Nova was my entry point into Marvel’s ongoing comics a few months ago, and I really loved that book. Now, Nova remains one of my favorites, but I’ve begun to read more of Marvel’s series. It’s mostly Marvel NOW stuff simply because I don’t know where I would start with some of Marvel’s other series, but I have to say, I’m pleasantly surprised at the quality. And the amount of Marvel books I get increases every month as I catch up with some of their other NOW! series.
5. Wolverine – Paul Cornell and Alan Davis
I loved the first issue, wasn’t a huge fan of the second, but the third really blew my mind. Actually, pretty much all the comics I read last week blew my mind, but Wolverine was probably one of the best. Paul Cornell is really starting to find his footing at this point, and the first story arc has evolved into a multi-tiered, complex plot. Like many of Marvel’s other titles, this book is fun, but at the same time, can be pretty dark. What else would you expect from a Wolverine book, though? It’s also introduced an interesting cast of characters that will hopefully stick around for a while, because they’re great characters, and I feel that they have a lot to add to the lore surrounding Wolverine. Paul Cornell has really done such a good job with this book so far, and, as always, Alan Davis is a beast, so the art is stellar, and the book is great to look at.
4. Fearless Defenders – Cullen Bunn and Will Sliney
Until Brian Wood’s X-Men book comes out, Fearless Defenders is one of two female superhero books I’m currently reading, the other, of course, begin Wonder Woman. And while this isn’t as good as Wonder Woman, it certainly holds it’s own with a bunch of other books on the market. Actually, it has a lot in common with Wonder Woman, especially the whole mythology aspect of the book, which I am personally a huge fan of. Sure, it’s only in it’s fourth issue, and the first story arc isn’t even complete, but I doubt that the quality will change. I really love the plot so far, and the plot twists serve a bigger purpose than simple shock factor. The characters are also pretty great, and they’re a lot of fun to read. And, honestly, it’s good for me, because I have never heard of any of these characters before. I don’t know if that’s because they haven’t existed before or just because of my ignorance when it comes to Marvel, but the exposure is great.
3. Nova – Jeph Loeb and Ed McGuiness
Where it was once among my top 5 ongoing series, I see now that Nova is severely outdone by other Marvel titles. Is it bad? No, actually it’s an awesome book. I’m not always the biggest fan of cosmic superhero stories. Obviously, I love things like Infinite Crisis, but outside of events, they aren’t my favorite books. However, Jeph Loeb has done a great job with the re-imagining of Nova as Sam Alexander. This is actually Loeb’s best book in a long while, as his Marvel work isn’t always as great as his DC work. Nova, however, is a clear exception. The book is a lot of fun, and, above all, it’s a story about discovery, and coming of age. Sure, it feels like some of the Spider-Man origin stories, but really, it’s ground that hasn’t been tread in a while, so I’m not going to complain about that. Another reason I won’t complain is because I love the character, and the other characters in this book. Especially, of course, the one and only Rocket Raccoon.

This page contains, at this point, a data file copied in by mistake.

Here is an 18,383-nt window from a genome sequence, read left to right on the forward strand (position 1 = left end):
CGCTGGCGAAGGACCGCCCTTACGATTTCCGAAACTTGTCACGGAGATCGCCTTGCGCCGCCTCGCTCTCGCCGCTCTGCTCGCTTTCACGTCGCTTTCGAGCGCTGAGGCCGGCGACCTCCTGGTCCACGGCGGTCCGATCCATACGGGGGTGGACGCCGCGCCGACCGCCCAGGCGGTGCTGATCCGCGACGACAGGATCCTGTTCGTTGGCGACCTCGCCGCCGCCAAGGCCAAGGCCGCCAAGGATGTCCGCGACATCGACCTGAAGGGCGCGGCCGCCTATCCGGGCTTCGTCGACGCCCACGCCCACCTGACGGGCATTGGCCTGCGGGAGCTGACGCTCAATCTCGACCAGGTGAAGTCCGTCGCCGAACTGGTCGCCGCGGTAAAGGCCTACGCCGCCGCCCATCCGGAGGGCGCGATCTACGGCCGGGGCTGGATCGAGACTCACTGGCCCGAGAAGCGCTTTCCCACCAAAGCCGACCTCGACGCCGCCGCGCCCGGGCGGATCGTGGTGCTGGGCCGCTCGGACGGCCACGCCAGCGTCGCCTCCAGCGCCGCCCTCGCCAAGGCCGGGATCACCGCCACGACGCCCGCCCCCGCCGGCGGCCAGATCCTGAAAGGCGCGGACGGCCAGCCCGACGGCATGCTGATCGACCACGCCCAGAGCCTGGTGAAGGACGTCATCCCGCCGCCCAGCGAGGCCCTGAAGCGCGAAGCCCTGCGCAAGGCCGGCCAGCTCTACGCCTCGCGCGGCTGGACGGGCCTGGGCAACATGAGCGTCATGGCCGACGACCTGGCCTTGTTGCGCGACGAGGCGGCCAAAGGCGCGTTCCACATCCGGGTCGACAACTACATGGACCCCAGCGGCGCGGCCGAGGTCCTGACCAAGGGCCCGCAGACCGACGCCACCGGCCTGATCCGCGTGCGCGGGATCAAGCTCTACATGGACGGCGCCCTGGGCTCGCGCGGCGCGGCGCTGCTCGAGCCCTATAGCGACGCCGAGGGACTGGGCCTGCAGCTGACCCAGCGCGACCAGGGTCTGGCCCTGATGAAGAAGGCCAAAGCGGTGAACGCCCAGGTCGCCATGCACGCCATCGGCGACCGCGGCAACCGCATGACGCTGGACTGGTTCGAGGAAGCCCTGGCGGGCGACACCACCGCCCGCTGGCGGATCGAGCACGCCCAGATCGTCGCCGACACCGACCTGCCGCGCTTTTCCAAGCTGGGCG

2. Hawkeye – Matt Fraction and David Aja
Or, as I more commonly call it, Hawkguy. Hawkeye isn’t a superhero book. It doesn’t feel out of place at Marvel, but, for all intents and purposes, I should hate this book. But hating this book is completely impossible, because, month after month, Matt Fraction writes excellent issue after excellent issue. Sure, there have been some that aren’t as good as others, but a “bad” issue of Hawkeye is still better than the best issue of most other books on the market, with – maybe – five or six exceptions at the most. It’s just so good. First of all, it’s hilarious. Seriously. Anyone who’s read it will agree with me. The book just makes me laugh at how horrible Hawkeye’s life is, and how much he’s screwed it up. If that makes, me a bad person, I don’t care, because Matt Fraction makes me laugh. And the art. Francesco Francavilla’s guest appearance last issue was awesome, but even the normal art is great. It feels cartoony in a way that is really awesome, so just like the rest of the book.
1. Daredevil – Mark Waid and Chris Samnee
As much as I wish that Waid and Samnee would give Daredevil up and go write a Superman book for DC, I really, really enjoy Daredevil. This book has elevated Daredevil to my favorite Marvel hero, partially because it exposed me to other books taking place in Hell’s Kitchen, but mostly because this series is so very amazing. Samnee’s art is beautiful. It has a sort of less is more feel to it, because it’s such a minimalist style, but it’s still some really, really great work. But even better than Samnee’s art is Waid’s narrative. Yes, Daredevil is certainly one of Marvel’s darker books. And yet, it still has a very light tone to it, which very much embodies who Daredevil is, as the man without fear. He’s a very light hearted character – and that comes through very well in this series.In the book’s 25 issues, the story’s have all been excellent, and characters have all been handled very well, especially the villains, who go form Stilt Man all the way up to Dr. Doom.